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Q-talk *ON TOPIC ONLY* QUALITY ON TOPIC discussion of Backyard BBQ, grilling, equipment and outdoor cookin' . ** Other cooking techniques are welcomed for when your cookin' in the kitchen. Post your hints, tips, tricks & techniques, success, failures, but stay on topic and watch for that hijacking.


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Old 09-24-2009, 12:11 PM   #16
bigabyte
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OK, good link, but who here cooks for 48 hours? If they do, then i guess the sugar may turn a light yellowish color and take on an off flavor. I'm not sure that qualifies as burnt though. My original experiment cooked just plain granulated cane sugar on a tray in an oven overnight to see if it changed. It did not have a flavor or color change. Just thought I would point that out is all. Not debunking the link, just trying to put it in proper context.
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Old 09-24-2009, 03:01 PM   #17
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Quote:
Originally Posted by Hugh Jorgan View Post
Over a long period of time, at temperature of around 100 C, sugar will discolor and take on bad flavors.

http://sciencelinks.jp/j-east/articl...07A0208743.php
Thanks for the link, and it does make sense. Heat can be absorbed and incrementally increased within an object without adding higher temperatures. This is why you can fry an egg on asphalt when it is 100* F. More importantly to us here on this forum it explains why resting meat will raise the temperature 5* or better.

But I agree with Bigabyte, who smokes at 100*C (212*F) for 48 hours. Also the article said the sugar discoloured it mentioned nothing about taking on bad flavours.

I do think it is remarkable that 2 different brands of sugar demonstrated a 15*C (59*F) difference in melting points. That is quite a bit and does offer the possibility that the brand of sugar could be the greater culprit.

So let the debate continue! It is good to know that the search for the perfect Q goes on.
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Old 09-24-2009, 03:04 PM   #18
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Quote:
Originally Posted by bigabyte View Post
It wasn't hard to come up with at all. It was there in the pantry when I was checking for more stuff to test. Actually, before that I had tried a rib rub with cherry Kool-Aid powder in it, so when i saw the packet I figured I better go ahead and put it in the test too. I heard about using the Kool-Aid while chatting with a guy who was trying to duplicate a Cherry Rub he really liked. The Kool-Aid does not duplicate the same cherry flavor as the rub he was trying to duplicate, but a cherry flavor that is not at all offensive is right there front and center!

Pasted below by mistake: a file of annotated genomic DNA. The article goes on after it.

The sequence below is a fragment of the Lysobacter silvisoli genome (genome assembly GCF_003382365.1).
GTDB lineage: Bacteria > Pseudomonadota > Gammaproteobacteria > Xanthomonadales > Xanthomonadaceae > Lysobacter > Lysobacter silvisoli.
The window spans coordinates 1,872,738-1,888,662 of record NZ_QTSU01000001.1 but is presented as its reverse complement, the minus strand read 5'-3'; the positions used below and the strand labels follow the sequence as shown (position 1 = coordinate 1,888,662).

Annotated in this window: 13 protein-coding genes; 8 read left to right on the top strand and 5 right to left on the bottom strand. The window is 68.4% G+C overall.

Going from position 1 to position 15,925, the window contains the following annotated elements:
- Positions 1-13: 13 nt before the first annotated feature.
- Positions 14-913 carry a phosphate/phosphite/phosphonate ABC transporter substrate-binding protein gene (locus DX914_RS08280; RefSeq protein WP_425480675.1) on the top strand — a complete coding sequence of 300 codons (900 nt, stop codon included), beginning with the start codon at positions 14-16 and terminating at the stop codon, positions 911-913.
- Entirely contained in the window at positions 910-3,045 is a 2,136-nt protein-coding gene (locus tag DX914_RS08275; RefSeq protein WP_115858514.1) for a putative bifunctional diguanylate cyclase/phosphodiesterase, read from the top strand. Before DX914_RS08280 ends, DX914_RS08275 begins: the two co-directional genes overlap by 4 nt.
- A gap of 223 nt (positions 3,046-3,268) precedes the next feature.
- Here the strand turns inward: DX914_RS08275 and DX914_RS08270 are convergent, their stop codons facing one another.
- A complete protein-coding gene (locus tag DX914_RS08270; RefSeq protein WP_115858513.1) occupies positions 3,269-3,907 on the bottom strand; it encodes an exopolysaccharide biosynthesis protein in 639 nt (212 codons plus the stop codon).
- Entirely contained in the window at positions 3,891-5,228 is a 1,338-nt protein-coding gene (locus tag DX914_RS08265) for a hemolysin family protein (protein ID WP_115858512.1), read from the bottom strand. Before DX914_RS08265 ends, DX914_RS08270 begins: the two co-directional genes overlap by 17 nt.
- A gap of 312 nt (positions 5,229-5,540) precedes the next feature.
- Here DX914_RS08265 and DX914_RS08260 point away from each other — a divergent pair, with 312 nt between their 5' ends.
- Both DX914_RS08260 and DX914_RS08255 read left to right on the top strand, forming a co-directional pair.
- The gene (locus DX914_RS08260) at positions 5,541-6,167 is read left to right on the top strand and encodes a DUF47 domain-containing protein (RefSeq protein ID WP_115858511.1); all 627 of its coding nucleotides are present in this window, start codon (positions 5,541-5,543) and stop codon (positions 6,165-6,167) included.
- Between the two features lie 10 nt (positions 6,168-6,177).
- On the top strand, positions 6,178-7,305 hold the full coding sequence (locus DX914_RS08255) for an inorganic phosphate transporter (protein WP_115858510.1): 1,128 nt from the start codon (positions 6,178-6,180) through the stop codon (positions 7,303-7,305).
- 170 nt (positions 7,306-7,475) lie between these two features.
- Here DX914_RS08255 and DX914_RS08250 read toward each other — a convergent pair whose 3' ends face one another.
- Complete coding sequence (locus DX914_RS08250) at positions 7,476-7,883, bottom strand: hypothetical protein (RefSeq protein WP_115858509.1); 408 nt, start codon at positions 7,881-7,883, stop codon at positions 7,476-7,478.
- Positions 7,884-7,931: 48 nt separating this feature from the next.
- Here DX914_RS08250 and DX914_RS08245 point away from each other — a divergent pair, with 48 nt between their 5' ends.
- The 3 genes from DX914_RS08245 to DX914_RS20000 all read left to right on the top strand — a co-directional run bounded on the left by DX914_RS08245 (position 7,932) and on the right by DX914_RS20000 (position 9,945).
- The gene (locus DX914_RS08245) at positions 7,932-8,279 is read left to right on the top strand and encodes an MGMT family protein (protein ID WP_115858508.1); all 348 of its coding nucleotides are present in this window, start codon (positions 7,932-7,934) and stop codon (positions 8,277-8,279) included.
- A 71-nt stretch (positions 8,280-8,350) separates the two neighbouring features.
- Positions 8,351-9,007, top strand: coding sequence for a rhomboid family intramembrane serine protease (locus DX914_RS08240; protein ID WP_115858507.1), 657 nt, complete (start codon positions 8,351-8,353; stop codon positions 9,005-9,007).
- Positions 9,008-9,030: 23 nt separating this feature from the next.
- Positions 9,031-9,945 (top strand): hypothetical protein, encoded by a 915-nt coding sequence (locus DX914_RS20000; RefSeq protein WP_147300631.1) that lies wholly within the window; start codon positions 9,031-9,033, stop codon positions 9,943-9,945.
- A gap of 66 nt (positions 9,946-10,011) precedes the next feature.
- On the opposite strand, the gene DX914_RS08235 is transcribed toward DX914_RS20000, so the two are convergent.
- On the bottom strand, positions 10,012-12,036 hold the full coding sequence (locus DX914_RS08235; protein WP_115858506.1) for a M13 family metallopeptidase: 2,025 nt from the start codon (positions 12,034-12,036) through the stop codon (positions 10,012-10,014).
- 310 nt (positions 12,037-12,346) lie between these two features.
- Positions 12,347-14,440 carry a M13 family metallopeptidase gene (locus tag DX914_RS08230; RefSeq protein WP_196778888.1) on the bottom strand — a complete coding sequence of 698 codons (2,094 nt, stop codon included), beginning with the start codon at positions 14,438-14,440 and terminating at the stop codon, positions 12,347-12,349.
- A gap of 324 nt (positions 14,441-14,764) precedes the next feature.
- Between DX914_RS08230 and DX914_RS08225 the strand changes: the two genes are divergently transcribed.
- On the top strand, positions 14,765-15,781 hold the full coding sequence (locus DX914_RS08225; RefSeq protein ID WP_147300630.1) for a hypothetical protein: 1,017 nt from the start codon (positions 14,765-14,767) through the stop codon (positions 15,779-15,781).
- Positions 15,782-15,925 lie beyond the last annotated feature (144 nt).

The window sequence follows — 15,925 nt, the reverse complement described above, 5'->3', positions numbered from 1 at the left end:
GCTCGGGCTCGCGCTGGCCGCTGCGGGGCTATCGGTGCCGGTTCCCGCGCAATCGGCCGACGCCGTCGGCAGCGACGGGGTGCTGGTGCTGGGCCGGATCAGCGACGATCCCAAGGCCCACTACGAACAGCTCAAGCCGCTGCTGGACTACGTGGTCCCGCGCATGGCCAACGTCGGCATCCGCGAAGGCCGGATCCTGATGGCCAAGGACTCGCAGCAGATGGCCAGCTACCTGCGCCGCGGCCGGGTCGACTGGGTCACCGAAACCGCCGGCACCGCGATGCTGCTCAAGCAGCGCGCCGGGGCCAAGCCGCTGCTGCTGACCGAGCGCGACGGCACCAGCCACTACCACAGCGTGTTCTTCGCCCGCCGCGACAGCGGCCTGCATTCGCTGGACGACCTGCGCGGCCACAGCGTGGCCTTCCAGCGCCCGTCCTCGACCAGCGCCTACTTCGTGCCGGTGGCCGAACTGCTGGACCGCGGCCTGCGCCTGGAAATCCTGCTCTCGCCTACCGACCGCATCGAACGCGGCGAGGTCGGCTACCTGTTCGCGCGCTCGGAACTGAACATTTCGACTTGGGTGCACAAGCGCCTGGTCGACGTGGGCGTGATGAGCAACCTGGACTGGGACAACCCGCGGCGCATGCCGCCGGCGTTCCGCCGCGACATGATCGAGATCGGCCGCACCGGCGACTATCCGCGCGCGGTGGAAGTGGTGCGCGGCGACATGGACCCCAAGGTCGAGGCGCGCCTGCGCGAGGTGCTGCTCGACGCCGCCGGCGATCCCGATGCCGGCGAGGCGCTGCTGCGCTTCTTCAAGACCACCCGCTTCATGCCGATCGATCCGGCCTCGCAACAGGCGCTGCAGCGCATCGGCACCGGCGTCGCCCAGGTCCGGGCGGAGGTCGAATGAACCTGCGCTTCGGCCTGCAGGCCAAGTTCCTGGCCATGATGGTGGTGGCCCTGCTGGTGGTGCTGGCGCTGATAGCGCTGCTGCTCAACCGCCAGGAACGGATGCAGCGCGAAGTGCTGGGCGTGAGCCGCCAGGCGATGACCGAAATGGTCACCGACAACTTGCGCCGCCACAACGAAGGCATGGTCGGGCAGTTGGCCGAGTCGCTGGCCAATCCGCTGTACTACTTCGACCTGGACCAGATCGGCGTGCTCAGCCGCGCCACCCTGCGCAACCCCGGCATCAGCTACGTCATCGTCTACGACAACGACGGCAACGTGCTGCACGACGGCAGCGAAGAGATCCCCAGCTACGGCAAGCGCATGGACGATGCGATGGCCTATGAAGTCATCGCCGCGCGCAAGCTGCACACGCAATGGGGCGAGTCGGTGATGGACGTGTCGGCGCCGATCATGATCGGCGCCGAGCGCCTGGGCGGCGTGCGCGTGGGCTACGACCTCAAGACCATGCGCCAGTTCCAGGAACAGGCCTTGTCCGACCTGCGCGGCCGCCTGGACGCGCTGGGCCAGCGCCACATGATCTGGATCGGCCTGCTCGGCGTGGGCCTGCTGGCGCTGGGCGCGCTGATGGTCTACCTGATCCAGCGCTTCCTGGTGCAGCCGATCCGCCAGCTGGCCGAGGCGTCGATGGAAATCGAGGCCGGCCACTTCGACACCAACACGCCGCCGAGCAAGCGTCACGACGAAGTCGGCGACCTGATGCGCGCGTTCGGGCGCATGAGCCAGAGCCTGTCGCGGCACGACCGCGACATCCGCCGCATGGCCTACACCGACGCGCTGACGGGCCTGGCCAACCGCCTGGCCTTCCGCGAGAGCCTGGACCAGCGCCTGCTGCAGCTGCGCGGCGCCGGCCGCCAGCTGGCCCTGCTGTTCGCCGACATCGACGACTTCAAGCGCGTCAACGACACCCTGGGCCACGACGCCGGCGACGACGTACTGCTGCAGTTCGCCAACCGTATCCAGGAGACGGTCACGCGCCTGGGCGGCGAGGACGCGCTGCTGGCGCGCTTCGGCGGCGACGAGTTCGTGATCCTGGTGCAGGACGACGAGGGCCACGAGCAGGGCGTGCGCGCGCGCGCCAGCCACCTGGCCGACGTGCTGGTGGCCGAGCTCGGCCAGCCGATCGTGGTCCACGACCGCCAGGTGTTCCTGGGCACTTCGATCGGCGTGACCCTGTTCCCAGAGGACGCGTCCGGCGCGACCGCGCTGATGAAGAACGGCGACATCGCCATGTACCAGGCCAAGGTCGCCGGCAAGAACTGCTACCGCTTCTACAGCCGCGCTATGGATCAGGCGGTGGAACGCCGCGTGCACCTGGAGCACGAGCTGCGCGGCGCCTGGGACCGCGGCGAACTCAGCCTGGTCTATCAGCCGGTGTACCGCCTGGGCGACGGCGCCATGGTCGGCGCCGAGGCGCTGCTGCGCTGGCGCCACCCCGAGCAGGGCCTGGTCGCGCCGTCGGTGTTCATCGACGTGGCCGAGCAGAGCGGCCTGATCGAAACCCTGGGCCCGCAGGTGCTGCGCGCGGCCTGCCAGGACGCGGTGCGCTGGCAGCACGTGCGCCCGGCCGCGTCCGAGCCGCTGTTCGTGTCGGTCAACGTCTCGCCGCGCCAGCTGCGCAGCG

Well that makes sense. So when do you test Gator-ade? It has the salts and the sugars! Betcha the texture would be pretty good but I couldn't even fathom the taste.

Thanks for all the research and hard work. If you decide to try the Gator-ade let me know the results.
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Old 09-24-2009, 03:12 PM   #19
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Originally Posted by RubMeTender View Post
I've spoken on this before. Paprika has a lower burning point than sugar, and actually contains quite a bit of natural sugar. Certain types of paprika will also get bitter if it's cooked too high too long.

Thanks for that info, I didn't realize that. Do you know what types of Paprika are recommended for low and slow? I imagine that Smoked Paprika would be one since it has already been exposed to some heat. But I am only guessing on that, based on my experience growing up when I was making a Chicken Cacciatore. I was sauteing the garlic and onions in olive oil and it smoked like crazy, turned an ugly black and had a very offensive smell. I realized that I had used Extra-Virgin Olive Oil and not plain Olive oil as I usually did. The final product was edible but everything had a dark burned look and and a charred taste. Won't do that again.
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Old 09-24-2009, 03:15 PM   #20
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Take a look at the ingredients I tested for a guideline. The quality of each ingredient makes a big difference. for example, using Penzeys or Szeged Sweet Hungarian Paprika had far, far better results than standard Tones Paprika.
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Old 09-24-2009, 04:26 PM   #21
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We use good quality sweet smoked paprika from a local spice trader shop. smoked sweet is pretty much hungarian paprika you buy at the grocery store, but there is a huge difference between grocery store spices and specialty shop spices. you'll only pay a bit more for it as well.
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Old 09-24-2009, 08:03 PM   #22
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I have found that the larger proportion of chili powder of any sort in my rubs, including paprika, the darker my meats get. Particularly in my ribs.
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